Political reporter and New Yorker editor David Remnick has been a longtime student of world politics, particularly those of Russia, about which he has written two books, Lenin’s Tomb (1993) and Resurrection (1997). A writer of far-ranging curiosity, he became interested along the way in the world of boxing, writing about Mike Tyson and Muhammad Ali. That led him into the rough-and-tumble of American politics—and that, in turn, led him to the current president and to The Bridge: The Life and Rise of Barack Obama. (Ed. note: This article first appeared in our Nonfiction issue, April 2010.)
When did Barack Obama make his way onto your radar screen?
The first time I ever heard of Obama was when Bill Finnegan brought him up as an “interesting candidate” for Senate in the 2004 race, and he wrote a wonderful, early profile for the magazine. For obvious reasons, I hadn’t written a book in a long, long time—not since 1998 and King of the World: Muhammad Ali and the Rise of an American Hero. Late in the campaign, I got extremely interested in Obama, not only as a figure in public life, but also as a possible subject. And I think you begin working at that moment. Potentially anyway.
Of all the turning points in Obama’s early life, which is the one that you think tells us most about his character?
I think the way he went about winning the election to the presidency of the Harvard Law Review, the way he won over both sides by radiating cautious liberalism and the capacity to hear out all points of view is, at least to some extent, a hint of things to come.
How important has Michelle Obama been to Obama’s political career? You suggest that, early in the game, she lacked a certain enthusiasm for the prospect of politics.
I am pretty cautious about pretending to know what I don’t know, and life proves you never know about somebody else’s marriage. The core of a marriage is private. But even from their own accounts, it is pretty clear that the Obamas have always loved each other deeply, though while Barack Obama was an extremely ambitious politician and determined to find his place, be it as a legislator, mayor of Chicago, or president, Michelle Obama had always been very wary of elective office, she was committed to the primacy of their family and was worried that they would sacrifice the stability and financial well-being of the household to ephemeral political dreams. Complications ensued. She was wary of the early run for state senate, she was against the run for Congress in 2000 (she knew the district better than he did), and she was always ready with blunt questions. But by 2004, she was totally committed to the political life.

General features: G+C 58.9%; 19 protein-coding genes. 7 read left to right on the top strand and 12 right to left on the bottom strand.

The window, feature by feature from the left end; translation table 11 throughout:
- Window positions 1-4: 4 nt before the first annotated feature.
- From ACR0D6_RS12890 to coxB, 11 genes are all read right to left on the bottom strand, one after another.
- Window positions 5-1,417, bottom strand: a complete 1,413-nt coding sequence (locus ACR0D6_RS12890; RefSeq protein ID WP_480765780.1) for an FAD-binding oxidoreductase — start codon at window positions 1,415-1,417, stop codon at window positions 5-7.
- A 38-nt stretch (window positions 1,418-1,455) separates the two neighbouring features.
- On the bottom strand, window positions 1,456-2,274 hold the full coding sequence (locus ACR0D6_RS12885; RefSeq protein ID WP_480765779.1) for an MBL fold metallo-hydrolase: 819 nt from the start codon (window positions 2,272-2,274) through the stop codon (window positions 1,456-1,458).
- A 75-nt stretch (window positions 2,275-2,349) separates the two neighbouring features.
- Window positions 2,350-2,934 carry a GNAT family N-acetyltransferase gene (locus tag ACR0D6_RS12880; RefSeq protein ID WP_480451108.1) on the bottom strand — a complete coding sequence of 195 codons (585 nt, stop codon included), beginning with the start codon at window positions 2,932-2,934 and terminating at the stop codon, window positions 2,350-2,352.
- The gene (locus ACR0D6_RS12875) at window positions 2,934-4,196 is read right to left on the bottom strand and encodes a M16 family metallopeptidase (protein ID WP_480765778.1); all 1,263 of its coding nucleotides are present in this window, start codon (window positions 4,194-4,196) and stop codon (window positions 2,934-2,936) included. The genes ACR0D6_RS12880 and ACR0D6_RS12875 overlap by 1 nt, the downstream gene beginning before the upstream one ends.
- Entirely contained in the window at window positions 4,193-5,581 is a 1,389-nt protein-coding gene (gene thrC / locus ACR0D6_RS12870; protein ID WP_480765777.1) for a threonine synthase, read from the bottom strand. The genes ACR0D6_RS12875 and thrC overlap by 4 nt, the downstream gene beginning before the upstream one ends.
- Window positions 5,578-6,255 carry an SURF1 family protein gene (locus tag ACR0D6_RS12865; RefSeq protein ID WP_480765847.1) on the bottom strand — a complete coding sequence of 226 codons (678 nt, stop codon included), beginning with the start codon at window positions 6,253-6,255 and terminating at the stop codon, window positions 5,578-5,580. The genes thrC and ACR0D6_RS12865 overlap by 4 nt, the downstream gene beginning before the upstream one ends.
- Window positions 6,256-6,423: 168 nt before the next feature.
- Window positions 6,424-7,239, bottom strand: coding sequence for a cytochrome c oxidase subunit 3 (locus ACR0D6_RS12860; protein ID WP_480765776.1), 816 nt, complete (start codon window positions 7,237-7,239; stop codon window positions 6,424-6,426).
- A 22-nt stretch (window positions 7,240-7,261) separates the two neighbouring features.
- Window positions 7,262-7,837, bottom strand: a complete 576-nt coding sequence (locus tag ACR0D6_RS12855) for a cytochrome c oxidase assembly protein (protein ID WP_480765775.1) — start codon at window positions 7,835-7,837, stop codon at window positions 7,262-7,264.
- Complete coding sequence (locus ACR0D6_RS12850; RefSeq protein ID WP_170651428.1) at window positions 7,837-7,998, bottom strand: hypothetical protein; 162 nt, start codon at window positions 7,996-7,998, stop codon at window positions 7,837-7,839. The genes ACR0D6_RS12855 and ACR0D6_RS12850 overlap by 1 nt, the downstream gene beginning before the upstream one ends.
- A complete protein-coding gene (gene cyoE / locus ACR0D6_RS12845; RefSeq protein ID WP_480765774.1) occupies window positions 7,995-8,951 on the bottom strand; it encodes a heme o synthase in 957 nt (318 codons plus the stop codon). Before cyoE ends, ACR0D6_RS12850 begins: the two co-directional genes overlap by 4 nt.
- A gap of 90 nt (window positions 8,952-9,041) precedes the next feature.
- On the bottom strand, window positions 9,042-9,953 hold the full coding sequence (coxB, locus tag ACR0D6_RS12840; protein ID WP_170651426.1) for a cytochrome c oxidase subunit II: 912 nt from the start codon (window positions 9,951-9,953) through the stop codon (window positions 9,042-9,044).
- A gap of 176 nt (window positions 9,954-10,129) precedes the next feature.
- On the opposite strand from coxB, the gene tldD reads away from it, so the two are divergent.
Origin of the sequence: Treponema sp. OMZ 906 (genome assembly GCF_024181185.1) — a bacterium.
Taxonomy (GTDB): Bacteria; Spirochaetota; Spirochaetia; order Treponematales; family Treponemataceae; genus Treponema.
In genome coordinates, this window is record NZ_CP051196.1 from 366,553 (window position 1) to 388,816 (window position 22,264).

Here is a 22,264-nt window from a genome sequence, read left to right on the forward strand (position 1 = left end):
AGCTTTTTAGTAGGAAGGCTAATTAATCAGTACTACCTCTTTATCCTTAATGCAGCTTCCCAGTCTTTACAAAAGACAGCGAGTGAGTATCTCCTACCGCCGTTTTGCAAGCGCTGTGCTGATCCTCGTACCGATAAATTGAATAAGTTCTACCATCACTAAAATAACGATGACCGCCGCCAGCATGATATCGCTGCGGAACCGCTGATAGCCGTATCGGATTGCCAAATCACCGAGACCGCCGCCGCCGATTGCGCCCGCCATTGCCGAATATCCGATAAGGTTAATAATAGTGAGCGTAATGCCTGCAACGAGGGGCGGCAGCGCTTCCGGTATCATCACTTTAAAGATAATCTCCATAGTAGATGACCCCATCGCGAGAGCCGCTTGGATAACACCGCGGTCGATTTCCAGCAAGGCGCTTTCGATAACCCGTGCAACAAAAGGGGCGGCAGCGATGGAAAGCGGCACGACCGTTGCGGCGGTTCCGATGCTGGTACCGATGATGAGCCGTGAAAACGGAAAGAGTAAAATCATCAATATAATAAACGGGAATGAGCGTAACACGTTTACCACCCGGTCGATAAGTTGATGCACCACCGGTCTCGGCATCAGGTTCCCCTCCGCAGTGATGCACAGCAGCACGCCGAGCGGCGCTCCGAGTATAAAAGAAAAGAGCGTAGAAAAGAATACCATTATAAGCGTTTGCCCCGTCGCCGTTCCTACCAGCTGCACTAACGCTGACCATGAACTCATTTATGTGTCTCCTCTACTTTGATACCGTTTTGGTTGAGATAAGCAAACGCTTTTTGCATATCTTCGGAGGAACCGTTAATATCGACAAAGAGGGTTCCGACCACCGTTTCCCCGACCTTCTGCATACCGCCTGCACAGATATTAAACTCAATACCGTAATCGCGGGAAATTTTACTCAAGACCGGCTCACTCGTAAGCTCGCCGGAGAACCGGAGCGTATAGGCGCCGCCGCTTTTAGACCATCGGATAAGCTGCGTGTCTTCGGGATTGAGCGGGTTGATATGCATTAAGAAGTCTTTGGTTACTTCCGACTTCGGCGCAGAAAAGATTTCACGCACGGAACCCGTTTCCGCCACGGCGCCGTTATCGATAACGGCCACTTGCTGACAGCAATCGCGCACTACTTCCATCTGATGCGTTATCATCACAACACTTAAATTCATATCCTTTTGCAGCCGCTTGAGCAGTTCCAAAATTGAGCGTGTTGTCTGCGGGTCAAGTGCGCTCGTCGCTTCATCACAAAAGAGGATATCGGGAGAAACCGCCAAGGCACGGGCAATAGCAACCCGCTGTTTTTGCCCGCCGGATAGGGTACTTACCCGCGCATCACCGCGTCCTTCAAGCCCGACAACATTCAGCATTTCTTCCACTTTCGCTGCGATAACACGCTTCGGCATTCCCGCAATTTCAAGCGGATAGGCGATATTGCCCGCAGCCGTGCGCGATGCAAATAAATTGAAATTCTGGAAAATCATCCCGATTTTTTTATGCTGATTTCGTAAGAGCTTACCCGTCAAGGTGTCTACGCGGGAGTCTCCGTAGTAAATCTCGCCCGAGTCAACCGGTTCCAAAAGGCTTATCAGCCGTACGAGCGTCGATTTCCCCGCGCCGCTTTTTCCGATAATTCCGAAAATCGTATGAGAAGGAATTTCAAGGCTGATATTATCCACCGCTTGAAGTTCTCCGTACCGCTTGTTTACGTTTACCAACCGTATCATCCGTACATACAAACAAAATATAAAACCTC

Obama has been criticized as being too lofty and idealistic for the ugly world of daily politics. You give full vent to his idealism. What would you say to his fitness for the practical realm of governance?
Well, remember, the book stops at the White House door. So, we will have to see. He has had a very tough year—thanks, in large measure, to the myriad crises he is faced with, the hapless Democratic congressional delegation, and the reemergence of the Republican right. But I don’t think he is that lofty. Remember, Obama came to the fore in Chicago, a very rough town in terms of political battle and racial politics, too. He beat his first political opponent by getting her kicked off the ballot. He got his backside kicked in the 2000 congressional race. He saw two senatorial candidates fall by the wayside because of ugly divorce records. He had to learn to play ball with [Chicago Mayor] Richard M. Daley. He dealt with [former Illinois Gov. Rod] Blagojevich and other unlovely characters. He got into some lively scrapes in the state senate. His demeanor reads calm, it reads lofty, but he also out-boxed Hillary Clinton in one of the longest and toughest political races of modern times. I don’t see him as weak or recessive.
You write, with utter confidence and without qualification, “Barack Hussein Obama, Jr., was born at 7:24 p.m. on August 4, 1961, at Kapi’olani Medical Center, in Honolulu, not far from Waikiki.” We’re going to guess that you don’t have much room for the objections of the birthers.
I don’t mean to be glib, but the documentary evidence is pretty simple, clear and convincing. Honolulu, 1961: That’s where and when Obama was born. The scenario whipped up by the birthers is not an “objection” based on anything real; it is a political weapon. We’ve also heard that Obama is actually Kenyan, that he is a Muslim, that he is the spawn of other parents and so on—all of it a manifestation of the desire to whip up fear, to create a sense of what I’d call disqualifying otherness.
It’s much too early to say, of course, but given all that you know about Obama, do you have a sense of whether his presidency will be a success?
Well, by my lights it has already been an improvement, a vast one, over the previous eight years. The economy is still rocky, but it was rescued from utter collapse. That didn’t happen by accident. Even if Obama didn’t go far enough, he went a great deal farther than many wanted. Our image in the world is a great deal better. And so on. But there are just too many crises in motion to answer your question: Afghanistan, Iran, unemployment, climate change and so on.
Do you expect to be writing a companion volume to The Bridge for publication four, or eight, years from now?
I expect now to stick to my knitting, which is editing the New Yorker.
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The Bridge: The Life and Rise of Barack Obama
Knopf / April / 9781400043606 / $29.95
This book was featured in the Kirkus Best of 2010